Personal property, meaning furniture, art, family photos, pets, and other general property, in a divorce is treated no differently than the division of other assets. A dollar value figure is placed on the property and the allocation of property is dealt with as part of the general division of assets and debts. For example, if all of the personal property is worth $20,000 and one party takes all of it, they would owe the other party $10,000 as either a cash payment or out of the division of some other asset or by taking on a similar amount of debt.
Try to agree on the division
Parties can spend huge amounts of money litigating personal property division. The better way to deal with the division is for the parties to agree on who takes what piece of furniture/artwork/dishes/etc... and not assign a dollar figure to anything.
What about family photos?
Family photos are generally given to one party with the other party having an option to make copies. If parties are separated often each will have some of the family photos. In some instances there are important sentimental originals that each party wants. Courts do not like to get into these disputes as there is no way to assign a financial value to those original photos. All of this is obviously easier if a family uses digital photo mediums.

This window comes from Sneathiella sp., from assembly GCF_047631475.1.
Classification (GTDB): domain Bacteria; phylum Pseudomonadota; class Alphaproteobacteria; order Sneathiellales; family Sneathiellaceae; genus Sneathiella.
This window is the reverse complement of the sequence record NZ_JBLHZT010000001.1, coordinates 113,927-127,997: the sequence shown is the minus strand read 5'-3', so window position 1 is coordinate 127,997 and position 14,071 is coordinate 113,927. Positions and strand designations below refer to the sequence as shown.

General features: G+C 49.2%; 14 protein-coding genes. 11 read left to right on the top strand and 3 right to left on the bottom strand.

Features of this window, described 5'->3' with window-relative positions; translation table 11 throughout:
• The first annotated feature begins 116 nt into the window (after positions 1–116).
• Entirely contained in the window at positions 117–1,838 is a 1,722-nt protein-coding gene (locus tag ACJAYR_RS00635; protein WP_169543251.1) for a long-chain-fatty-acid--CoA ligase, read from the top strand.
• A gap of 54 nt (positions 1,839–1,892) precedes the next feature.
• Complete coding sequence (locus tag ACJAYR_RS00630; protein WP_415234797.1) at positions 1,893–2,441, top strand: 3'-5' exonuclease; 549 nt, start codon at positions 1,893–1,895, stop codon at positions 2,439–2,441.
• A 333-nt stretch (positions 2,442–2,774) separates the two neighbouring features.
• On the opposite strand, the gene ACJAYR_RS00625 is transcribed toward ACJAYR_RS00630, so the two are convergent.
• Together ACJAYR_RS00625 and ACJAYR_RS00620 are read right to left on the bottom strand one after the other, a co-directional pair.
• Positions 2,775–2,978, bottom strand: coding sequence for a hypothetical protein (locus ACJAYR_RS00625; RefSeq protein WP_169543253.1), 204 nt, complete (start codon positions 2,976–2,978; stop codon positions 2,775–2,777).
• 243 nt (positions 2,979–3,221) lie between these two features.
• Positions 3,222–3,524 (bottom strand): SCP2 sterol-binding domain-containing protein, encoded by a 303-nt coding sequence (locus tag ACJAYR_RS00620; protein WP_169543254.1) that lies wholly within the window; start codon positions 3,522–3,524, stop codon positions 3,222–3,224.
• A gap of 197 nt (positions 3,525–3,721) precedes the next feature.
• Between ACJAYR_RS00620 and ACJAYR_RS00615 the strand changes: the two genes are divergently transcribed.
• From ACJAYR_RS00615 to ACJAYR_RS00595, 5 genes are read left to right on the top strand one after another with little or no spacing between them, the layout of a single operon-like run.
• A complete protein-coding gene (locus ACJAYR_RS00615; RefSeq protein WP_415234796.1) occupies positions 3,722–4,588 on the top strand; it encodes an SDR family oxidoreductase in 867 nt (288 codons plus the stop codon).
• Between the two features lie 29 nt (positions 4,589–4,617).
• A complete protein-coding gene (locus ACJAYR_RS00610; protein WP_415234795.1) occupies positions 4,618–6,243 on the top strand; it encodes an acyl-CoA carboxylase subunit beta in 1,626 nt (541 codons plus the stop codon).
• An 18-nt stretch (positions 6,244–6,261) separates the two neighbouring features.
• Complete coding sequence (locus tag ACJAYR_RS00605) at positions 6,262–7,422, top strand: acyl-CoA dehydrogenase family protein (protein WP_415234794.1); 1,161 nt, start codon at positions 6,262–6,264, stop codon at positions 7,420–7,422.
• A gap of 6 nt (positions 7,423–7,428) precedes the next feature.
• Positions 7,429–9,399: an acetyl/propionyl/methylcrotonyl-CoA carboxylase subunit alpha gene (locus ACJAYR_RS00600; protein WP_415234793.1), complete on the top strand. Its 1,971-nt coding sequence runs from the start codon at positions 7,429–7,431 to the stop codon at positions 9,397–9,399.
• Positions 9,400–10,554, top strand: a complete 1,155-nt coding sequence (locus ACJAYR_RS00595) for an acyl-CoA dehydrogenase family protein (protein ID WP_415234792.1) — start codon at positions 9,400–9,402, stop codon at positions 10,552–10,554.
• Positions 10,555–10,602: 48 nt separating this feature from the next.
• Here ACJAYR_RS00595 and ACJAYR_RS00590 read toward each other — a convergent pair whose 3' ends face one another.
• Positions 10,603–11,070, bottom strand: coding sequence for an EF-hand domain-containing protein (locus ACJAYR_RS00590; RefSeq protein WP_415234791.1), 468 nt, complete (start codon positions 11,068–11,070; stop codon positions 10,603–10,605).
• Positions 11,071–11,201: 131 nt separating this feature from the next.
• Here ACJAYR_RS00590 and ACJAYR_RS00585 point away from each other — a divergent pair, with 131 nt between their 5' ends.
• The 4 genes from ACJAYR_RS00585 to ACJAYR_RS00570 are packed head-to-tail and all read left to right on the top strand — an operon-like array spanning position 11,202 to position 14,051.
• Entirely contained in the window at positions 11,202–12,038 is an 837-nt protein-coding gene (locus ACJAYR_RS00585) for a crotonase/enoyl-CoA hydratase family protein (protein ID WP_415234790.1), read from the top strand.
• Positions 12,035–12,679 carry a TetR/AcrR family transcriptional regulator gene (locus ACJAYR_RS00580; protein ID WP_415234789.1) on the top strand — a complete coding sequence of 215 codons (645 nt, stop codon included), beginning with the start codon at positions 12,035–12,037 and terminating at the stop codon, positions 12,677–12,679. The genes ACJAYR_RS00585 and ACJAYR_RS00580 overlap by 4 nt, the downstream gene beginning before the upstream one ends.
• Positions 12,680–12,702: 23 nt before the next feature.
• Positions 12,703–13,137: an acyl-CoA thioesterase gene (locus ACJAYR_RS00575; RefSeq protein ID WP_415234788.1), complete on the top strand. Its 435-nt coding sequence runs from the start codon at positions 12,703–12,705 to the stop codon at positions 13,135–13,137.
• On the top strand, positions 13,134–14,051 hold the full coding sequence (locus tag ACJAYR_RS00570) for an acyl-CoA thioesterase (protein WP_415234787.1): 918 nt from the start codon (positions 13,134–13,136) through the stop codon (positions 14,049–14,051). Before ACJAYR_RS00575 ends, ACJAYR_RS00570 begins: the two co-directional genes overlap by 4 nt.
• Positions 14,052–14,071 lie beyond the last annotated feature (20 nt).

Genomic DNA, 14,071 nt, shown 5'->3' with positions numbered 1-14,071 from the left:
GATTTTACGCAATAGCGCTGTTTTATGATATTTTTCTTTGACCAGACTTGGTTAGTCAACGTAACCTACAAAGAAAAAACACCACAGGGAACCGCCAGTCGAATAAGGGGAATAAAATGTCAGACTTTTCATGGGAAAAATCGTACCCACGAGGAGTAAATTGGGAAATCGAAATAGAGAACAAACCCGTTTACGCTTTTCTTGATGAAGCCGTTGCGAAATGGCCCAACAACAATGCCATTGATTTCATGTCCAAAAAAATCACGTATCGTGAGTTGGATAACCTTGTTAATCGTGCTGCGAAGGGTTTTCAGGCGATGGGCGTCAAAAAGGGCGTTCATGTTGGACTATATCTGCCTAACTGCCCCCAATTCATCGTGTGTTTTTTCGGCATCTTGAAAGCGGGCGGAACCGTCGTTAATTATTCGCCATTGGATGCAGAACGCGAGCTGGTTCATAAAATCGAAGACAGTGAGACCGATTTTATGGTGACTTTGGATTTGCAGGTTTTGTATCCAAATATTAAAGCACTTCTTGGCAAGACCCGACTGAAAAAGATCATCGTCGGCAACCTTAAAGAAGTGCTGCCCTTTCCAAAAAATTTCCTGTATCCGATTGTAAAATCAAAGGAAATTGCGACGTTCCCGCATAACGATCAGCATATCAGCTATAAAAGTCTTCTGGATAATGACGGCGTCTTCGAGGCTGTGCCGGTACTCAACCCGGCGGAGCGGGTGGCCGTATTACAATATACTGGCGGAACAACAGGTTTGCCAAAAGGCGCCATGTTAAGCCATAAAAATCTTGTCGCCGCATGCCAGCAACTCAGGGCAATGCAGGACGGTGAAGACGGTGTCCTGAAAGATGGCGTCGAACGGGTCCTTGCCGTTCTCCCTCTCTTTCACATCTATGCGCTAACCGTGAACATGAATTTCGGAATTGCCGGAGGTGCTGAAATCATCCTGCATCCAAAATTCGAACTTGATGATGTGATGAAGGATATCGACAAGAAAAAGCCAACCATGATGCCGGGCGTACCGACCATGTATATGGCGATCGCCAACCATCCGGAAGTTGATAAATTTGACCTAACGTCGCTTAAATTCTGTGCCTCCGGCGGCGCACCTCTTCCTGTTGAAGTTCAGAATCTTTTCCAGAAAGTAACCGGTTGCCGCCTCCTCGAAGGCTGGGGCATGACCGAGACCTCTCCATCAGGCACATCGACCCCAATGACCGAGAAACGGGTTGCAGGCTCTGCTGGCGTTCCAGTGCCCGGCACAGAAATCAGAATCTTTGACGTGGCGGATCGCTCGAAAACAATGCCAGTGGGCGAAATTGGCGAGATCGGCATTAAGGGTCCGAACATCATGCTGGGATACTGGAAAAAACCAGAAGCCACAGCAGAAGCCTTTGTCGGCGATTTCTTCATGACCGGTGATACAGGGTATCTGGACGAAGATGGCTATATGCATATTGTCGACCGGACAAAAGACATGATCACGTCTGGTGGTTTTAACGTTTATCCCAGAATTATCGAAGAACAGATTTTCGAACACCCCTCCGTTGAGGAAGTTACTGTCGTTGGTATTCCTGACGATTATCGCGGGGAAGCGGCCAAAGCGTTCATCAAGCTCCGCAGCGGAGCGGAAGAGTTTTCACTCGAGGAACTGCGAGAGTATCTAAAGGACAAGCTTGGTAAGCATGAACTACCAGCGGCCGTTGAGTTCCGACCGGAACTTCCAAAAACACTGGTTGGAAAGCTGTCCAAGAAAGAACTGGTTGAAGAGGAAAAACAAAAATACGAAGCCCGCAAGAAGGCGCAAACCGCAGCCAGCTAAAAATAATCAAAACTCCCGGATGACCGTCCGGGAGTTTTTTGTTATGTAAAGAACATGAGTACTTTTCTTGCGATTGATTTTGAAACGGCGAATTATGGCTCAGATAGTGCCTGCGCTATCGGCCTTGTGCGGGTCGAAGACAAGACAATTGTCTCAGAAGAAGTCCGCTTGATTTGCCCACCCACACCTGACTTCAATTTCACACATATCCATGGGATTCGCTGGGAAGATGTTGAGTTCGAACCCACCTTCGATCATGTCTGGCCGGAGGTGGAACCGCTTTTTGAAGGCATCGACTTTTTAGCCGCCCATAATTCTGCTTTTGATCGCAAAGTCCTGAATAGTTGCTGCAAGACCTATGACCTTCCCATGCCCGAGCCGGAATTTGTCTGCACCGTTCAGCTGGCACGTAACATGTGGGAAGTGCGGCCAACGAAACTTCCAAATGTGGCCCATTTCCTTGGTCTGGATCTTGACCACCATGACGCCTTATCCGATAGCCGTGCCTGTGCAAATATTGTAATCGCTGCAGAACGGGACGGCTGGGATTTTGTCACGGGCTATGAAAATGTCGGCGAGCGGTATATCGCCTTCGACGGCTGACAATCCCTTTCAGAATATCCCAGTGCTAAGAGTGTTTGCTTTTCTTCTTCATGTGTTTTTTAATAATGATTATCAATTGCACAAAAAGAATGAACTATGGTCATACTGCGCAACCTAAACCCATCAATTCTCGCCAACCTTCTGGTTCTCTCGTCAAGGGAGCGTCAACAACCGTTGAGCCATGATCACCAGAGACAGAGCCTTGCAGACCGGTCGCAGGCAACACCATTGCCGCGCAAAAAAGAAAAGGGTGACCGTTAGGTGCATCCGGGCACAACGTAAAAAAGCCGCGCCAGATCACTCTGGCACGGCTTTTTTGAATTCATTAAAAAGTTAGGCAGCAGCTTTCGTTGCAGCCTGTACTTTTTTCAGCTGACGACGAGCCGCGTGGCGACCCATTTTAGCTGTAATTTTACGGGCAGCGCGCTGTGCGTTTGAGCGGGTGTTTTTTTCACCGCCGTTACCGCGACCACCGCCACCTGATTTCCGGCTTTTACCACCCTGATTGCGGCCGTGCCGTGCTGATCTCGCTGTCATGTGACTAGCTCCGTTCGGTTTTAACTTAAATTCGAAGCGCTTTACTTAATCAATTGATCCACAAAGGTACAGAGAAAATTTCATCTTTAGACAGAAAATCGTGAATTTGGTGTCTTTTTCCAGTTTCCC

What if there is a dispute?
If there is a clear dispute over which property each party wants, the easiest method is to have the personal property appraised. The appraiser will make a list of all property and assign dollar values to each piece and then the judge can make a determination of how it is divided.
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